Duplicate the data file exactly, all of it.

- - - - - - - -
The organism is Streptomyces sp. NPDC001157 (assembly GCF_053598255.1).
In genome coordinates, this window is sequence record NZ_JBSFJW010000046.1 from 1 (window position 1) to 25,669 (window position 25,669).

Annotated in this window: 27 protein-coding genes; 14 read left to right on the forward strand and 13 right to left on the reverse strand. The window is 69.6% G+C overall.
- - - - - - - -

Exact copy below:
The organism is Streptomyces sp. NPDC001157 (assembly GCF_053598255.1).
In genome coordinates, this window is sequence record NZ_JBSFJW010000046.1 from 1 (window position 1) to 25,669 (window position 25,669).

Annotated in this window: 27 protein-coding genes; 14 read left to right on the forward strand and 13 right to left on the reverse strand. The window is 69.6% G+C overall.